Six Ways to Create Unforgettable Memories When Traveling

The US is the only developed country without any legally required paid vacation days. Is it any wonder that many Americans opt for an organized tour in order to cram in as much sight-seeing as possible into a one or two week period?

If you are retired or have time, why not spend longer abroad for the same amount or even less money? While visiting those “not to be missed” sights, mingle with the natives. Learn their customs. Visit their markets. Dine on their authentic cuisine. These experiences could go a long way toward giving you a better understanding of the numerous ways to do everyday things other than the American way.

These six steps should get you on the way for your own store of “unforgettable memories”:

1. Browse through the library and bookstores guidebooks. Look for those authored by non-US writers. (Both the Rough Guide and the Lonely Planet series were started by young Brits whose clientele weren’t seeking luxury. They have a vested interest in chocking their guides full bargains.)

2. If you prefer cruises, you’ll find numerous options in these guides. (Note the information given here isn’t verbatim, and the details included in parentheses have been inserted to assist the novice traveler with additional information as an aid to use while making their travel selections.)

a. To visit Luang Prabang, the beautiful old French city—recently named a World Heritage Center—hop aboard one of the salt barges that leave from Vientiane, the capital of Laos. You’ll make the five-day trip down the swift flowing Mekong River, one of Asia’s major waterways. For around seventy-five US cents a night you’ll have memories that will last you a lifetime!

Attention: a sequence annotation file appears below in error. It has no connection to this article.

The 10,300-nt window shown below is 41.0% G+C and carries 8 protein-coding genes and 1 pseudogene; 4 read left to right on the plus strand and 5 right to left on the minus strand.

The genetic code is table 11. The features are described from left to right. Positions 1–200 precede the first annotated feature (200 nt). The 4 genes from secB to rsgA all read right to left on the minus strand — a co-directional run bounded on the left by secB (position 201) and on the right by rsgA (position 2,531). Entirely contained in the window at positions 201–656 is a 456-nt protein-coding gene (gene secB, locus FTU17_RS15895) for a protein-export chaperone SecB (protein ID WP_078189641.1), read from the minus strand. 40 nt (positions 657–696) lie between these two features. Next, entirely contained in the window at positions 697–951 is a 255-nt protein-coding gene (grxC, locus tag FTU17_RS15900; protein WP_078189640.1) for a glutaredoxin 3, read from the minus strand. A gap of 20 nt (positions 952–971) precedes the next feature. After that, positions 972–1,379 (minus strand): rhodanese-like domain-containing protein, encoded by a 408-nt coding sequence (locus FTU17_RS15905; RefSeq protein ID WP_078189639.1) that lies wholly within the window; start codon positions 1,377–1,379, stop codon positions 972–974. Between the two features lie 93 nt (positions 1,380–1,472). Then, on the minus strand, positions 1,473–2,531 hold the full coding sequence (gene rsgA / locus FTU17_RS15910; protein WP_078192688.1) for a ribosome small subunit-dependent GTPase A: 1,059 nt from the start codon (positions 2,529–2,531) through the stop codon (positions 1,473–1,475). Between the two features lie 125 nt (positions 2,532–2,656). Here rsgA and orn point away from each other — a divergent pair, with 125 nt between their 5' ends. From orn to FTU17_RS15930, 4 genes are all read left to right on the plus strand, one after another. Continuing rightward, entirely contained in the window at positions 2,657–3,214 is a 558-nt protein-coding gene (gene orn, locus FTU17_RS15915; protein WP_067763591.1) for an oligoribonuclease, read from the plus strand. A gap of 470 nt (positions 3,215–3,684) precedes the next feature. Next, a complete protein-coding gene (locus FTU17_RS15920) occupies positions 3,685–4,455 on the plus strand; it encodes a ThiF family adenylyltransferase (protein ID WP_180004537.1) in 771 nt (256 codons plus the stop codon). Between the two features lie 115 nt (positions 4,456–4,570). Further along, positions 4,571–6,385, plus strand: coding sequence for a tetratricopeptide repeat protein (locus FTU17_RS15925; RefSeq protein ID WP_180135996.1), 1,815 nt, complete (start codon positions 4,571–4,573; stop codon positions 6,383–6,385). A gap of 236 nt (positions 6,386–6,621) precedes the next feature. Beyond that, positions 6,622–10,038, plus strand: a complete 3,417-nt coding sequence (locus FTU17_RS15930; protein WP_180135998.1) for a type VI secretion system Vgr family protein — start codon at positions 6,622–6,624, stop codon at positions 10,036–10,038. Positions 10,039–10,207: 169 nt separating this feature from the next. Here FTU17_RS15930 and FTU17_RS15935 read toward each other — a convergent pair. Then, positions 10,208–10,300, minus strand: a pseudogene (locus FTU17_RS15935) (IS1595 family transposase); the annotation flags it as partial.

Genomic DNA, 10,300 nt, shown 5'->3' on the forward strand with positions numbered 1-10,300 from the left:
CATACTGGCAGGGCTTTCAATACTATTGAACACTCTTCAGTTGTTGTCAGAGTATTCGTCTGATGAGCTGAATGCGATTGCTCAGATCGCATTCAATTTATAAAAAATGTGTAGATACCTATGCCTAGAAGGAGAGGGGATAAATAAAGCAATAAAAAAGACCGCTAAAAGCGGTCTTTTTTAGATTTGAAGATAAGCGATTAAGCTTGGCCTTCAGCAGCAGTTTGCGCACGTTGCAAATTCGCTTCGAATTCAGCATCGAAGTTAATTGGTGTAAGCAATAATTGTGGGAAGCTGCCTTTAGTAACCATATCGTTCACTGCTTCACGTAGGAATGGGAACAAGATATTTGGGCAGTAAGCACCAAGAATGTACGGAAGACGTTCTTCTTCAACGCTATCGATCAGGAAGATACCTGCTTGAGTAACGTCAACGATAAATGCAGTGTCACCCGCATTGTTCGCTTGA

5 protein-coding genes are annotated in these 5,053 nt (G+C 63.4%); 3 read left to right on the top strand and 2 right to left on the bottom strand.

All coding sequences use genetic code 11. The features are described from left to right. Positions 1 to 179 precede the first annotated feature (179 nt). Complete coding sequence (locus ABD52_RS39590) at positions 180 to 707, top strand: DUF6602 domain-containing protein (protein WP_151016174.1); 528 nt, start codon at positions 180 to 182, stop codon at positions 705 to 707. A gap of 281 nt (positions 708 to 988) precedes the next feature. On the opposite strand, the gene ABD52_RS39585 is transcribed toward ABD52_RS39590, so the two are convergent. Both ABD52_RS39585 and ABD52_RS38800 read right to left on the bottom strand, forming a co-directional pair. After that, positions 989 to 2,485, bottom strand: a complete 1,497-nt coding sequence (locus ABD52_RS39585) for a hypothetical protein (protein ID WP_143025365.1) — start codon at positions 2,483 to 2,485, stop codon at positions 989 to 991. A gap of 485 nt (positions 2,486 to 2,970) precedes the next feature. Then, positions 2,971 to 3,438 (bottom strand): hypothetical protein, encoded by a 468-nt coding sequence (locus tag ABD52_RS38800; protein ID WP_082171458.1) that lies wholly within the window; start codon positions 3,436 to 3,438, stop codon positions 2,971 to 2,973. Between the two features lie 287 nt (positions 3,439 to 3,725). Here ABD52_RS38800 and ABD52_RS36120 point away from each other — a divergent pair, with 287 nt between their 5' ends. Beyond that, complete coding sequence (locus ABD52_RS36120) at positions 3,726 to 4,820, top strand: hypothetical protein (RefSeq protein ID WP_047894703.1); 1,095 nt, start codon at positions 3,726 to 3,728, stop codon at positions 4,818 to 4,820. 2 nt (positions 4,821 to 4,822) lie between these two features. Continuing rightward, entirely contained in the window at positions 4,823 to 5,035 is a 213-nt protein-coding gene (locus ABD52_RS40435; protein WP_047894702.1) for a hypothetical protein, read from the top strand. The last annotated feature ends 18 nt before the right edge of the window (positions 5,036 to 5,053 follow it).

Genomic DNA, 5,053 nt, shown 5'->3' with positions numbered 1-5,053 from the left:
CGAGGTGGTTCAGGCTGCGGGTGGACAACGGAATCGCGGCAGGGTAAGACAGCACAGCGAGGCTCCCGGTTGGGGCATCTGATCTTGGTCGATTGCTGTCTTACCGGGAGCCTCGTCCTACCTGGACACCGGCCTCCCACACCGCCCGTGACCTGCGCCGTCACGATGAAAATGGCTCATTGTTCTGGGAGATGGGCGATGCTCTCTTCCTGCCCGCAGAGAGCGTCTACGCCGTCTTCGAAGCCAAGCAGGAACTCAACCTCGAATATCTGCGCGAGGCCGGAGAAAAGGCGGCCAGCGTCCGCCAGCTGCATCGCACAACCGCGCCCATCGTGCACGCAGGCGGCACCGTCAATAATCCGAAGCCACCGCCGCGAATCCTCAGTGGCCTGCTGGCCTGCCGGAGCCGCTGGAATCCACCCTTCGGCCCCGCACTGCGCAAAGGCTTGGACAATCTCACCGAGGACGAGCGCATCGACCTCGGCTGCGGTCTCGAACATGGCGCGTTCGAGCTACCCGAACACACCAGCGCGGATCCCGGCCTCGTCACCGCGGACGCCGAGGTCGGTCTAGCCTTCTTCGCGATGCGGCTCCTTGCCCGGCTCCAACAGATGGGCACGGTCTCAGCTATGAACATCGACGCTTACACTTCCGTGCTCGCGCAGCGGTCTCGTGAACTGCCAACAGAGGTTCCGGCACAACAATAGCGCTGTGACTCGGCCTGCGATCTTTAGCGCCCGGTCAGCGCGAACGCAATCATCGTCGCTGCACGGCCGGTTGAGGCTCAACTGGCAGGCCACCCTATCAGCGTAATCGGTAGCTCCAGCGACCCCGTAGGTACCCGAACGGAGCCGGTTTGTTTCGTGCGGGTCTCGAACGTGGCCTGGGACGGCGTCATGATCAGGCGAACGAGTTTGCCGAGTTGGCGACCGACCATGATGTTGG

You will spend both your days and nights sitting and sleeping on the wooden platform near the engine room. After mooring each evening, you will have an opportunity to enjoy an invigorating bath or swim in the river.

Food is available at the various ports of call. Perhaps you’ll be the lucky one invited to dine at the captain’s table on the last night of this cruise. Formal attire is not required.

For the seventeen hours of this cruise you will have ample opportunity to mingle with the Chinese on one of their typical large one-room boats. You will then board a bus for a scenic drive through the Chinese countryside viewing rice paddies and will learn what life is like in rural China. The cost for the first boat and bus is what the French refer to as “three times nothing.” At Guilin, your destination, another cruise will take to view such highly touted karst formations as “The Yearning for Husband Hill” that are scattered along the Li River, another one of China’s outstanding attractions.

b. Any one of The East is Red ships is an inexpensive alternative to the numerous tourist boats on your not-to-be-missed visit to Three Gorges stretch of the Yangtze River, China’s longest waterway.